4. Drink responsibly
    Navigating your first corporate happy hour can be exciting, but it’s important to remember that you’re not at the pub with your friends. Regardless of what your other co-workers are doing, limit your alcohol intake to what you can stay in control of and responsible for.
  5. Keep your emotions in check
    With most jobs come with a certain level of pressure, uncertainty and even conflict. Keeping your emotions in check is a sign of maturity and responsibility. Confide in friends and family when you find yourself getting emotional, but stay committed to keeping your composure in a work setting.

Although the initial, formal interview process is over, you are now informally interviewing for your first promotion. Be yourself, but recognize that your interactions (at all levels of the company) are making an impression and impacting your future prospects within the company. When in doubt, look to role models and professionals above you who are well respected to emulate their behavior and/or seek mentorship and advice.

About Avenica

Avenica is an innovative education-to-work platform focused on bridging the skills gap to connect more people to better career opportunities. Through high-impact training and a comprehensive career discovery process, Avenica has helped thousands of people kickstart meaningful careers.

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The Gig Economy: How Entry-Level Job Seekers Can Side-Hustle Their Way to a Career

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The Gig Economy: How Entry-Level Job Seekers Can Side-Hustle Their Way to a Career

Katie Drews

Katie Drews

Chief Experience Officer

LinkedIn

These days, it seems everyone’s got a side hustle. Maybe it’s a freelance gig, contract work or the ever-popular Uber, Lyft or BiteSquad driving opportunities. It seems the gig economy is here to stay.

With millions of Americans (more than 150 million by 2020, according to Intuit) working as private contractors in a variety of fields, it can be an attractive proposition for entry-level college graduates seeking a paycheck while on the job hunt. However, there are a few important considerations that will help young job seekers balance the need to make a buck with their long-term career ambitions.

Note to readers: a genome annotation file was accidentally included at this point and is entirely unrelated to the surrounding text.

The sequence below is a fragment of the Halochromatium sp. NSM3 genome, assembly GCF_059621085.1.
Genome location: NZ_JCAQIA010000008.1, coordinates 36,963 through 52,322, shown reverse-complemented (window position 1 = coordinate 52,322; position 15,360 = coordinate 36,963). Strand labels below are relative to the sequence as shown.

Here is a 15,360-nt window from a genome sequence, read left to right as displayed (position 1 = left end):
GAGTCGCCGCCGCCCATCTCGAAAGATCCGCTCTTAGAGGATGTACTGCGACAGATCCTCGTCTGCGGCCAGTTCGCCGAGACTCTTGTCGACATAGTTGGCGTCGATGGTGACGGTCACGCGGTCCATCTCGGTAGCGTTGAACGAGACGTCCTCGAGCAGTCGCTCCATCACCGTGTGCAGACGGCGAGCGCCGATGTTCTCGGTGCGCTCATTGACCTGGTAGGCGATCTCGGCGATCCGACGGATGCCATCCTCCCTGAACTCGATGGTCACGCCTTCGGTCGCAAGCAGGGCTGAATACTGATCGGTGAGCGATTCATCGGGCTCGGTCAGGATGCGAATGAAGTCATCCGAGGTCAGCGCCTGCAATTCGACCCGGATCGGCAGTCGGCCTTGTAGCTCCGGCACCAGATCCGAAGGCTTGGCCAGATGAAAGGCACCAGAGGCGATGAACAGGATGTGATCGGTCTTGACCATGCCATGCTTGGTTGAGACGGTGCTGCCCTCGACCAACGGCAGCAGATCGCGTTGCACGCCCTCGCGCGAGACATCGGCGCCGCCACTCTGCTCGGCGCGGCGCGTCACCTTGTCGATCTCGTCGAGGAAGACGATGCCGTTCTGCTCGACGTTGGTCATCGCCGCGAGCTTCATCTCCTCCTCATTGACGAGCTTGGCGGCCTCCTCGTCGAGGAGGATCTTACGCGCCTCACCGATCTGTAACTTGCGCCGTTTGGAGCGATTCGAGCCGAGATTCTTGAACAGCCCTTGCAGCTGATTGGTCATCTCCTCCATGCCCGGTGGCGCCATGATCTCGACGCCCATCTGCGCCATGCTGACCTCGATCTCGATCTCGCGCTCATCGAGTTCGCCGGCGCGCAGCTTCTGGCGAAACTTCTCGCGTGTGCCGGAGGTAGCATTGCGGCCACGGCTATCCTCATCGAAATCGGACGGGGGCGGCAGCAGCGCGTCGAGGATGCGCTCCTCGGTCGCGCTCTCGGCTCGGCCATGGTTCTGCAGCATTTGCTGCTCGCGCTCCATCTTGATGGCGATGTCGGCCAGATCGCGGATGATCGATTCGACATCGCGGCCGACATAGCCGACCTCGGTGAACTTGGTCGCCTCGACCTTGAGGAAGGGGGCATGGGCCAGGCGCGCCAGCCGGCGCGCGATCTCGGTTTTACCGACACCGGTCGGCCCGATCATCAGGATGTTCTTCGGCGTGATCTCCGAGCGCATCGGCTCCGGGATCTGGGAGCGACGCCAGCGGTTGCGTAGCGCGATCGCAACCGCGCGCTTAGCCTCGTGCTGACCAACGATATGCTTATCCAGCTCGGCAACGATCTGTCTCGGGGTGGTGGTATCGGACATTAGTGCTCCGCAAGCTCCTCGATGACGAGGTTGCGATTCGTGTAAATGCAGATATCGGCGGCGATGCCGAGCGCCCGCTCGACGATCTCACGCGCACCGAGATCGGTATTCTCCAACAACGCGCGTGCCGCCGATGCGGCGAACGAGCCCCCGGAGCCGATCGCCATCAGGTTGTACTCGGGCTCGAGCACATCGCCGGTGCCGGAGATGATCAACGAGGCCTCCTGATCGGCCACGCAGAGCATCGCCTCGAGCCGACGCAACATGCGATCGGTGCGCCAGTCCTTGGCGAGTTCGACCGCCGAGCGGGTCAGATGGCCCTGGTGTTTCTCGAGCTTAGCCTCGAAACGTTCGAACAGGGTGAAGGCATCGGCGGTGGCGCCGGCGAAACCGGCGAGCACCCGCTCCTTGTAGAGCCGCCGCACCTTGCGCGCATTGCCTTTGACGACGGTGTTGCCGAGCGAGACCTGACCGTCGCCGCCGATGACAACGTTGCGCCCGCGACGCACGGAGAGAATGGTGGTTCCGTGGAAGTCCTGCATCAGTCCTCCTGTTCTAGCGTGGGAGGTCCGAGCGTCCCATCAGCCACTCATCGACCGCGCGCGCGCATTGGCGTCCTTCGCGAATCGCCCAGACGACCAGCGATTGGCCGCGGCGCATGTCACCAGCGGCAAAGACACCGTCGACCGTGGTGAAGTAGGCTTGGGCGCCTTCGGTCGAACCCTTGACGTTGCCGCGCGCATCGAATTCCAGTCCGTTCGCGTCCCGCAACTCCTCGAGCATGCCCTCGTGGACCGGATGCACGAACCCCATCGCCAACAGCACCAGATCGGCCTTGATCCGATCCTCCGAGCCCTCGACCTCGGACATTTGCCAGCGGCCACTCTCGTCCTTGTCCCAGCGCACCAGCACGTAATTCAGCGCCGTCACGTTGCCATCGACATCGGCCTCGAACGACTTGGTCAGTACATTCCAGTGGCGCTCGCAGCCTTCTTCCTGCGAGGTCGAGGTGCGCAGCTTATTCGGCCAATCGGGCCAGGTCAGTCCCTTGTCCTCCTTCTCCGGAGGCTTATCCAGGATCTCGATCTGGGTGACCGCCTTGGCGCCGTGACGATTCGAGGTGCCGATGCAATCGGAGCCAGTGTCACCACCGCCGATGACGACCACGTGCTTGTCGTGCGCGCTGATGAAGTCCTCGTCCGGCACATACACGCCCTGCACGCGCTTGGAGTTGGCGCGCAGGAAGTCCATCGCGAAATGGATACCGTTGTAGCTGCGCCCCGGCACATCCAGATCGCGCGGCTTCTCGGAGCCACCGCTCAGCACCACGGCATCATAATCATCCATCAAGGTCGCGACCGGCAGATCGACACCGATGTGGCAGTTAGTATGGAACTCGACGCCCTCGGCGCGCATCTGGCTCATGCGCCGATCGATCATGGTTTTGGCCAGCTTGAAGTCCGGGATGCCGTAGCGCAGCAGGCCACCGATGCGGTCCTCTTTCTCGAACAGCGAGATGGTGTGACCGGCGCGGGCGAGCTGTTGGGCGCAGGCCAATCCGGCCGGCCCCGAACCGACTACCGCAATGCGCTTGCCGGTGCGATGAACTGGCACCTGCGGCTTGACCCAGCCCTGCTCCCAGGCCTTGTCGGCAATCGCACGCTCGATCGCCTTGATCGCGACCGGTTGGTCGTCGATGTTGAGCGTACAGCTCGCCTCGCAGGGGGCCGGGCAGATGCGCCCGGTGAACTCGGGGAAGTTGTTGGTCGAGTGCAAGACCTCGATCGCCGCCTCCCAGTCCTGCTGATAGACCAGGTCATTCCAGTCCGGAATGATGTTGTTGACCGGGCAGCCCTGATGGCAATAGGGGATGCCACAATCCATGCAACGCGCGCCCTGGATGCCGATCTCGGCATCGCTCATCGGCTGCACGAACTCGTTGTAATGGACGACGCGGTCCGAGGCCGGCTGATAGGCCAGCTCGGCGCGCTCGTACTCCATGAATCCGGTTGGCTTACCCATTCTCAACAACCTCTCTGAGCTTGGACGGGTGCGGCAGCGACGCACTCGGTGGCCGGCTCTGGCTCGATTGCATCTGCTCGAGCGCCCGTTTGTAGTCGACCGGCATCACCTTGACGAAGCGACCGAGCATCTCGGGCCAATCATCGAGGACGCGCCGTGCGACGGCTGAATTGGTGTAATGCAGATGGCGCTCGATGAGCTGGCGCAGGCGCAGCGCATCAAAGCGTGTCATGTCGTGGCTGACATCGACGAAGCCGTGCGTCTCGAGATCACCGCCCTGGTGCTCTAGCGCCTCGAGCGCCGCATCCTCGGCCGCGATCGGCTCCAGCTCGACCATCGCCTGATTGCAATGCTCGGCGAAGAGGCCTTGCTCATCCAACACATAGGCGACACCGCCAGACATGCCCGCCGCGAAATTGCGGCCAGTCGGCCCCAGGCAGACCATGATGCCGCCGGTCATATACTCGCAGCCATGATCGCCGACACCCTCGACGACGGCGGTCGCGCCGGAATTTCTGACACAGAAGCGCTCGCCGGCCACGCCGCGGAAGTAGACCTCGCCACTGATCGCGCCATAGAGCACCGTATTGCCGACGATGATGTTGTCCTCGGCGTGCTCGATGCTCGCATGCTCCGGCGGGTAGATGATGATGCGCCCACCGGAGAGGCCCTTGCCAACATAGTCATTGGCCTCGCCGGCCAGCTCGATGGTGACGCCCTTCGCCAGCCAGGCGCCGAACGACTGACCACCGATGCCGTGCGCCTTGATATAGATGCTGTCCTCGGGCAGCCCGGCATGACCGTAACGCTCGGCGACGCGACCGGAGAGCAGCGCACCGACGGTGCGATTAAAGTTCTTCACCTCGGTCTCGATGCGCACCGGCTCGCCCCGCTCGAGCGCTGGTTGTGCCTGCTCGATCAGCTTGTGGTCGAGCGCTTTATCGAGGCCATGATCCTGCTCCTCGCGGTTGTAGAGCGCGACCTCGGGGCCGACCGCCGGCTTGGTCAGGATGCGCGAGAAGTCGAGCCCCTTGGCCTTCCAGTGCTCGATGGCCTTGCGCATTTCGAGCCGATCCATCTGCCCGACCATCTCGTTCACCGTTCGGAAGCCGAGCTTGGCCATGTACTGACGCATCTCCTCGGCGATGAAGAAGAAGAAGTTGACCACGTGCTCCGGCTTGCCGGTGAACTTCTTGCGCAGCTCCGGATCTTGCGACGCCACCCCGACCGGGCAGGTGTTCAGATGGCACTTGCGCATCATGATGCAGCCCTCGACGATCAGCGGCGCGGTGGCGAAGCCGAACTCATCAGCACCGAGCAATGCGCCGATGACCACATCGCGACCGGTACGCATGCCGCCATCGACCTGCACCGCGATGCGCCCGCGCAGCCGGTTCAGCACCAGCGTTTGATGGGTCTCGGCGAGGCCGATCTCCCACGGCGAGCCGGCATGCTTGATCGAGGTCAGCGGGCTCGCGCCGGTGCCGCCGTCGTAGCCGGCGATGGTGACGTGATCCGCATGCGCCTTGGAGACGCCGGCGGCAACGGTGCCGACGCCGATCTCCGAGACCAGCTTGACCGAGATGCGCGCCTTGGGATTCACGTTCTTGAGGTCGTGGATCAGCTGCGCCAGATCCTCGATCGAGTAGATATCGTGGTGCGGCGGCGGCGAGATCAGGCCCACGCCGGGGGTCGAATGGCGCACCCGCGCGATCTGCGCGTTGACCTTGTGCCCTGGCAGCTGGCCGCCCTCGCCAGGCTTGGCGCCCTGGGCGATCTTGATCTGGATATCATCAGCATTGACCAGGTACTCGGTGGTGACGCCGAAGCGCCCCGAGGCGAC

Here are a few tips for entry-level college graduates to contemplate before jumping head-first into the gig economy:

Stay focused on your future career

With cash in hand and a flexible schedule, it may be tempting for job seekers to slow their career search momentum. Creating and maintaining a solid job search strategy is essential for making the most of gig economy work while still keeping a future career top-of-mind. A smart approach would be to devote a specific amount of time each day or week – in proportion to the time spent working – to job hunting, résumé polishing, networking and interview practice.

Choose gig work that fits your career ambitions

In addition to income, an added benefit of gig work for entry-level job seekers is the potential to build work skills, which can then be marketed in pursuit of a long-term career. Consider taking on gigs that will be most useful for specific career paths. For example, someone seeking an account management position would do well to choose a gig that builds customer service skills. A job seeker trying to break into an entry-level creative position, such as graphic design or copywriting, should sign up for contractor “matching” services like Fiverr and Upwork.

Be ready to transition to full-time work

Don’t get stuck in a rut when it comes to gig work. Underemployment – college graduates working in positions that don’t require a degree – is at an all-time high, largely because graduates are simply happy to be getting paid. But it’s not a sustainable path for future career achievement, and entry-level job seekers working gig positions should always be ready to ditch “easy money” for more lucrative long-term opportunities.